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  Echinomastus johnstonii CACTUSPEDIA       

 


E. johnstonii Las Vegas, Nevada, USA
The stem of this  fascinating cactus is almost completely hidden by the interlocking grey-pink to grey-brown spines
except for the apex that is more or less devoid of spines, but with a heavily felted-over circular patch 1-1,5 cm in diameter.
 


Dry spines.

Wet spines.

Cultivation: This is one of the most beautiful cacti but rarely seen in cultivation, it needs perfect drainage to flourish.  It is quite difficult to grow on its own roots. Very easily rot! It’s thought that’s better to watch this species in photo or in the natural habitat rather than to try to cultivate it. For this reasons the plant is often  grafted on a frost hardy stock.
This plant need full sun and
above all a very good ventilation, especially in winter. Keep totally dry during winter.  It can tolerate temperature below zero (-15° C or less). Mature individuals - if the growing conditions are not optimal,  easily rot and die.
Propagation: Seeds are relatively difficult to germinate  (only a limited percentage of seeds germinate) Grafting is often used to speed growth rate and to create a back-up for plants in collection.

Photo gallery: Alphabetical listing of Cactus and Succulent pictures published in this site.

Photo gallery ECHINOMASTUS

Family: Cactaceae (Cactus Family)

Scientific name:  Echinomastus johnsonii (Parry ex Engelm.) E.M. Baxter
In: Calif. Cactus 75. 1935.

Origin:  USA, South Utah, Nevada, California (Dead Valley area) Arizona.

Conservation status: Listed in CITES appendix 2.

Habitat:  It grows in a very arid and dry environment,  in the Mojave desert scrub and upper edge of Sonoran desert scrub on rocky hillside on gravelly hills in lime-stone impregnated soil, Altitude 500-1400 m;

Synonyms: For Joseph E. Johonson (1817-1822) US-American amateur and botanist of st. George Utah.

Common Names include:  Johnson's fishhook cactus.

Synonyms:

  • Echinocactus johnsonii Parry ex Engelm
    In S. Watson, Botany (Fortieth Parallel), Bot. King. Expl. 117. 1871 (as johnsoni).
  • Echinocactus johnsonii Parry ex Engelm. var. lutescens Parish
  • Echinomastus johnsonii var. lutescens (Parish) Wiggins
  • Echinomastus johnsonii var. octocentrus J.M. Coulter
    In: Contr. U.S. Nat. Herb. 3: 374. 1896 Echinomastus arizonicus Hester.
  • Neolloydia johnsonii (Parry ex Engelm.) L.D. Benson
  • Neolloydia johnsonii (Parry ex Engelm.) L.D. Benson var. lutescens (Parish) W.T. Marsh. ex R.G. Engard
  • Sclerocactus johnsonii (Parry ex Engelm.) N.P. Taylor
  • Ferocactus johnsonii Britton & Rose
    In: cactaceae 3: 141. 1922
  • Thelocatus johnsonii W.T.Marshall ex Kelsey & Dayton
 


Description: Echinomastus johnsonii
is a small “barrel cacti” almost completely hidden by the interlocking spines. Usually solitary (or occasionally branching after injury to the apical bud). This plant varies geographically in both flower and spine colour.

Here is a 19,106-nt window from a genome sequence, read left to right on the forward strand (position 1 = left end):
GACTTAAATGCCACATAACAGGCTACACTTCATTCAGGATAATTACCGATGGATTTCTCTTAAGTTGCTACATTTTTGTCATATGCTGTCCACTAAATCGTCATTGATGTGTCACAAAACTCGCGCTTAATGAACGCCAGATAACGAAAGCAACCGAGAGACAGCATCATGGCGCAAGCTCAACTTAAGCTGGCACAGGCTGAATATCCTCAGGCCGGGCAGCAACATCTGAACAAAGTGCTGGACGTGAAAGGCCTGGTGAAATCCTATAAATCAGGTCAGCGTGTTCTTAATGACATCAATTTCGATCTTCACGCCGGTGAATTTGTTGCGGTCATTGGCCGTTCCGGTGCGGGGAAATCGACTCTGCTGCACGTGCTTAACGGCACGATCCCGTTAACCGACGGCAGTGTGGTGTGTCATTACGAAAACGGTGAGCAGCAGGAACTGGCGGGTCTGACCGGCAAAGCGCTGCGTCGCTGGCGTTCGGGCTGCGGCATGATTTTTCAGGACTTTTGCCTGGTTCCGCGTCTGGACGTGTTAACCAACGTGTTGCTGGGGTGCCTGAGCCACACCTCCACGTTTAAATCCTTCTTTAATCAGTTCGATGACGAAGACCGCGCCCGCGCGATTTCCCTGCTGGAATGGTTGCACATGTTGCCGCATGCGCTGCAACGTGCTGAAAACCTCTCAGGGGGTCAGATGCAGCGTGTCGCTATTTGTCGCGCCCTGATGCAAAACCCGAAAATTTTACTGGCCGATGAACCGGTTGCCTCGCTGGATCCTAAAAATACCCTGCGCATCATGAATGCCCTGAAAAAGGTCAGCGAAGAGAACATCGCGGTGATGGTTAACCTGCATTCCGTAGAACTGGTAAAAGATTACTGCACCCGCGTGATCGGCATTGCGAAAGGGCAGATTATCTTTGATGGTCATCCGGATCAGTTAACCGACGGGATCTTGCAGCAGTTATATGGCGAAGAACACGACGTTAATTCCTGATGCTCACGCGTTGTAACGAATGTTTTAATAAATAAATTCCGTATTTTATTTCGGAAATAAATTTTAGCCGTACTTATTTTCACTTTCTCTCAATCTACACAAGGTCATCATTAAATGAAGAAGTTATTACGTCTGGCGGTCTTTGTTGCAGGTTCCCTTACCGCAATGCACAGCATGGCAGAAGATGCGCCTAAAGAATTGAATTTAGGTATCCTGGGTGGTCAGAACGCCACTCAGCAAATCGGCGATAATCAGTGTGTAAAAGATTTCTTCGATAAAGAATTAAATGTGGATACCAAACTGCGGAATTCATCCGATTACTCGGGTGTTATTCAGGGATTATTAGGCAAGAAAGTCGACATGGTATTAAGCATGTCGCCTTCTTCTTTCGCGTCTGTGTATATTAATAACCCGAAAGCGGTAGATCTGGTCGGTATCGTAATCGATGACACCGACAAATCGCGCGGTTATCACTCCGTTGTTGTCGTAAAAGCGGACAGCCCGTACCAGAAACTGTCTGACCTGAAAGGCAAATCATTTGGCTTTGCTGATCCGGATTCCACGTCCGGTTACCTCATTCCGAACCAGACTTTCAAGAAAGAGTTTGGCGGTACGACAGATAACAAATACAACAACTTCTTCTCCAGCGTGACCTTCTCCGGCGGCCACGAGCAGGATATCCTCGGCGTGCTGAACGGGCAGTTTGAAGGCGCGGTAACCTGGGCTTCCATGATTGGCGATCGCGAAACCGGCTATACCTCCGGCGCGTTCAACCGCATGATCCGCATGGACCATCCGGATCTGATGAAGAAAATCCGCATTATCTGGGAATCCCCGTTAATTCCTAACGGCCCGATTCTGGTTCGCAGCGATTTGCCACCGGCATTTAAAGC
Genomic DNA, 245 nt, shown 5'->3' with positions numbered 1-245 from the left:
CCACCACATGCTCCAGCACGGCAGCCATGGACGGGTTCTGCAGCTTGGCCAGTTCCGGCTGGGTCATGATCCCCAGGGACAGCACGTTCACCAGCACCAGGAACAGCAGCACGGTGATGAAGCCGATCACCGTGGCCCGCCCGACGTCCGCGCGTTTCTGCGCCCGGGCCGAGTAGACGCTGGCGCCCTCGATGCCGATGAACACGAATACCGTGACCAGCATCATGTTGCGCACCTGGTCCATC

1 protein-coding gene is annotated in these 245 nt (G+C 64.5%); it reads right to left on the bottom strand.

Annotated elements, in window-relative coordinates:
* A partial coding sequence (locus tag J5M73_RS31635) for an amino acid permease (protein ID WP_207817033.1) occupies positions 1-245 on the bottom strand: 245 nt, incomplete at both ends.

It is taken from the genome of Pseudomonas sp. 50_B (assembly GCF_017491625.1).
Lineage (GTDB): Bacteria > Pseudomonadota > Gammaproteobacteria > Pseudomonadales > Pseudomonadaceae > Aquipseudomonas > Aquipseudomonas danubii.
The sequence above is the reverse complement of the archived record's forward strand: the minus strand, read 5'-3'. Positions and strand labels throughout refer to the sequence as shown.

Stems Ovoid to ellipsoid-cylindroid, 10-25 cm long, 7-15 cm in diameter. Apex more or less devoid of spines, but with a heavily felted-over circular patch 1-1,5 cm in diameter at the apex.
Ribs: (13-)18-21, narrow, undulate, strongly indented just above each tubercle and rising gradually to the next. Tubercles protruding approx 5-8 mm.
Areoles: (14-)21-26 mm apart along ribs with a short, narrow woolly groove running from the upper margin of the areole to the axil of the tubercle, areolar glands present at least seasonally.
Spines 13-24 per areole, spreading, often intricately intertangled, acicular, greysh to pale yellow, tienged in pink-reddish, lavender to maroon and often blackening in age.
Radial spines: 9-16 per areole, stouter, more or less bulbouse at the base, divaricately spreading; abaxial (shortest) radial spine 6-19 mm; adaxial and lateral (longest) radial spines ca. 27-40 mm (often lighter in colour)
Central spines: 4-9 per areole, present at all ages, spreading straight or slightly curving, never hooked, 27-41 long.
Flowers Funnel form 4-6 cm long, 4-7,5 cm in diameter; inner tepals yellow or pink to magenta with a silvery sheen, basal portions blotched with maroon . Scale of the ovary obtuse, menbranous on margins.Stigma lobes yellowish white to green.
Blooming season: Flowering (Feb-)Mar-May; fruiting Apr-Jun
Fruits: Green drying to tan, nearly naked, dehiscent only along single, longitudinal split, spheric to oblong, 10-18 mm.
Seeds: Papillate, finely reticulate-pitted, broader then long.

Note: The yellow-flowered plants have been named E. johnsonii var. lutescens. The pink-flowered plants occur in separate populations, as far as is known, to the north of the yellow-flowered plants.



 

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This old page has been moved! Click the link next on the right to enter the new Enciclopedia of Cacti. We hope you find this new site informative and useful.

The Encyclopedia of Cacti